Skip to main content

Letters received by Sir William Simpson from John Trenchard, Thomas Gordon, and others

 Collection — Volume: 1
Call Number: MS G23

Overview

A collection of letters received by Sir William Simpson from John Trenchard, Thomas Gordon, and others in the first quarter of the 18th century. Individuals were writing from several places in England, including Somerset (Abbotts Leigh and Bath); London (Whitehall and Huntercombe); Hereford, Herefordshire; and from Brackenstown, County Dublin, Ireland.

Dates

  • 1707 - 1723

Creator

Conditions Governing Access

No access restrictions.

Conditions Governing Use

Spencer Library staff may determine use restrictions dependent on the physical condition of manuscript materials.

Biography of John Trenchard, 1662-1723

Trenchard was a gentleman in easy circumstances living near Bristol, England, who wrote controversial pamphlets advocating reform of church and state. In 1719 he met Thomas Gordon (born in Scotland in the 1690s), another reforming Whig; Gordon became his amanuensis. Together they founded the London Journal and published in it the extremely controversial and anonymous letters signed Cato from November 5, 1720 to July 27, 1723 (when the government took over the Journal in September 1722, Cato's letters were forced to move to the British Journal). The authorship of these letters was a cause celebre of the time; one of the putative authors was Lord Molesworth.

Trenchard and Gordan also produced a periodical called the Independent Whig, which began as a series of 2 pamphlets in 1719, turned into a weekly on January 20, 1720, and died on January 4, 1721. Both Cato and Independent Whig were popular (both were issued several times in book form) and distressed the government.

In the summer of 1722 Trenchard was elected Member of Parliament for Taunton. He died on December 17, 1723. Gordon married his widow, became a member of Walpole's government, produced new editions of Cato and Independent Whig, and classical translations.

Extent

1 volume : Binding: Materials of different sizes bound together in 19th-century. Label on inside of front board reads "Bretherton ligavit, 1848." Half milk-chocolate leather (calf?), with diamond-pebbled light-brown cloth. A 19th-century transcript usually precedes each item; the original has been removed from item 7; the transcript has been removed from item 14; otherwise nothing is missing from the 19th-century foliation. Foliation: leaves [i] 1-52 (19th-century numeration). ; Volume measures no taller than 45 cm.

Scope and Contents

Only items 4, 7, 9, 10, 12 and 16 are specifically addressed to Simpson; but it seems likely that all actually are, with the exception of item 2, which was probably enclosed in item 9.

Topics in letters from John Trenchard include his first wife's suicide; politics; current controversies and how far the authorship of Cato is known; Molesworth; Toland; publishing; libelling; his own election prospects; details of how he supplies friends with seized brandy, his own venison; and his search for a new wife at Bath.

Topics in a letter from Thomas Gordon to Trenchard describe his interview with an unnamed lord, a power in the government, about the seditious tendencies of Cato and the Independent Whig, and the offer of a post. Topics in a letter from Gordon to Simpson include a detailed account of Trenchard's illness, treatment, and death, as well as Gordon's own prospects, indicating that "Walpole and Methuen" may find him a position.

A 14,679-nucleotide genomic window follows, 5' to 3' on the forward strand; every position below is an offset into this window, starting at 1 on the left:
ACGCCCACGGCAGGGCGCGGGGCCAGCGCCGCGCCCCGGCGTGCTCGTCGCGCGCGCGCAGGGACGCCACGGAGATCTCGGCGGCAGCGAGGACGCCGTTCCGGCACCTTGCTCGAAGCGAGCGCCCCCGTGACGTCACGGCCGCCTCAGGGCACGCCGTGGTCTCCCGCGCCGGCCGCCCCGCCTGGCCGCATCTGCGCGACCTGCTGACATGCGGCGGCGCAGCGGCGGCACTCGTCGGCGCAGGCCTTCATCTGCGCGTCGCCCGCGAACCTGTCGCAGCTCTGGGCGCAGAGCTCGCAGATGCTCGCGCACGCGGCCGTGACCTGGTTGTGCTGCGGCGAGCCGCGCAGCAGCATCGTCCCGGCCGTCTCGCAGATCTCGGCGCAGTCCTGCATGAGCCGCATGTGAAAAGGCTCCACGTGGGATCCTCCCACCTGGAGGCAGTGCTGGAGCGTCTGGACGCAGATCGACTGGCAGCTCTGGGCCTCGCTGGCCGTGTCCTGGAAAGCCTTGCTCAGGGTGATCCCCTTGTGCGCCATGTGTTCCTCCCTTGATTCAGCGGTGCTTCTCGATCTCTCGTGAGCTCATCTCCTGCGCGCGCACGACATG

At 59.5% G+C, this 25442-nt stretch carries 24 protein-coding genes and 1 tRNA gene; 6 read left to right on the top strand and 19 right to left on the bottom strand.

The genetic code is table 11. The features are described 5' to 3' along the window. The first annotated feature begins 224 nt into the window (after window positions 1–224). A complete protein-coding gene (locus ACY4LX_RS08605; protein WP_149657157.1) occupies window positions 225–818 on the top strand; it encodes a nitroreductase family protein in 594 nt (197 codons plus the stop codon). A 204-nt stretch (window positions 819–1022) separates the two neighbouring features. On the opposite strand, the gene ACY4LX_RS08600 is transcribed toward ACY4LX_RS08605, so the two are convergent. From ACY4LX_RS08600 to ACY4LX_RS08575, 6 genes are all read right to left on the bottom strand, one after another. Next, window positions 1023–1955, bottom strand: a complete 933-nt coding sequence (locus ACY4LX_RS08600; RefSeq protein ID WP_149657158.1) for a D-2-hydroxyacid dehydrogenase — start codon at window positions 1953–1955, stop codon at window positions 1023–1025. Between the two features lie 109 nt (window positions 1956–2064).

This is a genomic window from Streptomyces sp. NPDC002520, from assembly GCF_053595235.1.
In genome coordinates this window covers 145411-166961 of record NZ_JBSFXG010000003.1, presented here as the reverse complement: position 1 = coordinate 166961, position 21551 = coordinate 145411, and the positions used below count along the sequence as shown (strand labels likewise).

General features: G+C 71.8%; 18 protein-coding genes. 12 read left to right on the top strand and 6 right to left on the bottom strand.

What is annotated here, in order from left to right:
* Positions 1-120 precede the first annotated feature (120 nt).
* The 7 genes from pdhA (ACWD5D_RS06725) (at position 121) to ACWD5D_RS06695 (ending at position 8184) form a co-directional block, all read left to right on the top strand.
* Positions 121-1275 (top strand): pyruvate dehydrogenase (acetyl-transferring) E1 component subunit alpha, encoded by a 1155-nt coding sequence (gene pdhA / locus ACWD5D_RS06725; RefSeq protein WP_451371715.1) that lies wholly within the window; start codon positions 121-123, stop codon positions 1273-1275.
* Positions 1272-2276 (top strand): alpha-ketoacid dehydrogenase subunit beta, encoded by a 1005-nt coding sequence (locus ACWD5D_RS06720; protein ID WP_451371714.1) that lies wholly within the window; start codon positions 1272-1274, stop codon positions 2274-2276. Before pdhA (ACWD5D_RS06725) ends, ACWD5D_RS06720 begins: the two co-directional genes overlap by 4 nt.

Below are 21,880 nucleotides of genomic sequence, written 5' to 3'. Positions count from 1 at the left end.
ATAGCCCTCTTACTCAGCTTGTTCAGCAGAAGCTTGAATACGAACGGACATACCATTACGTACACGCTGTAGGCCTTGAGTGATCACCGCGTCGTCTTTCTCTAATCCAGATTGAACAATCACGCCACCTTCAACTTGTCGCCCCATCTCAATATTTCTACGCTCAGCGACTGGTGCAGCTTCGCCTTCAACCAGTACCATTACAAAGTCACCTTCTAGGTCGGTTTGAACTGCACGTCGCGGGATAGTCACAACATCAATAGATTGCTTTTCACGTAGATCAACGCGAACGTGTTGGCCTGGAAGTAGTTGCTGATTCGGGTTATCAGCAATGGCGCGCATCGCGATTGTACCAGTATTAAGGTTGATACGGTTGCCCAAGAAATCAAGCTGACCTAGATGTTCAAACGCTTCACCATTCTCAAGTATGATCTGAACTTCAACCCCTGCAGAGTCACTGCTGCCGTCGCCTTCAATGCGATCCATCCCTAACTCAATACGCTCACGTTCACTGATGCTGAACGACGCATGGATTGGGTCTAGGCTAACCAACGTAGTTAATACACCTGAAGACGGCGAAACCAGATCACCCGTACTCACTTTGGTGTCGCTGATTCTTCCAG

Also in the manuscript volume is a letter from Molesworth to Simpson, a chafing letter between "old friends now both invalids" and regarding his son's legal studies and the politics of Gordon and Trenchard. A letter from Anthony Collins (controversial deist philosopher) attacks Samuel Clarke and "muddled" mathematicians who misinterpret Hobbes' physics in their endeavor to prove the immortality of the soul by science, as well as discussing proofs by gravitation. A letter from Thomas Rawlins discusses Trenchard's marriage (first marriage) and the war in Flanders.

Lastly there is in the volume a treasury order for George Montagu, Auditor of the Receipt of Exchequer, to pay the official debentures of Sir William Simpson, newly made Baron of the Exchequer.

Physical Location

MS G23

Other Finding Aids

See the attached for a detailed list by numbered item: ksrl.sc.trenchardsimpson.pdf.

Custodial History

Simpson; Benjamin Heywood Bright (MS 244); Bright died 1843; Sotheby sold manuscripts June 18, 1844. Sir Thomas Phillipps, 1844. MS 11763.

Immediate Source of Acquisition

Purchase, Sotheby's, June 15, 1971.

Existence and Location of Copies

A digitized version of this volume, in pdf format, is available. Contact staff at ksrlref@ku.edu or (785) 864-4334 for assistance.

Title
Guide to the Trenchard-Simpson Correspondence.
Subtitle
Letters received by Sir William Simpson from John Trenchard, Thomas Gordon, and others
Author
Finding aid prepared by alh, 1974; revised by ksc, 2006. Finding aid encoded by skt, 2006.
Date
2006
Description rules
Describing Archives: A Content Standard
Language of description
Finding aid written in English.
Finding aid permalink
http://hdl.handle.net/10407/9624573435
Preferred citation
Trenchard-Simpson correspondence, MS G23, Kenneth Spencer Research Library, University of Kansas.

Repository Details

Part of the University of Kansas. Kenneth Spencer Research Library Repository

Contact:
1450 Poplar Lane
Lawrence KS 66045-7616 United States
785-864-4334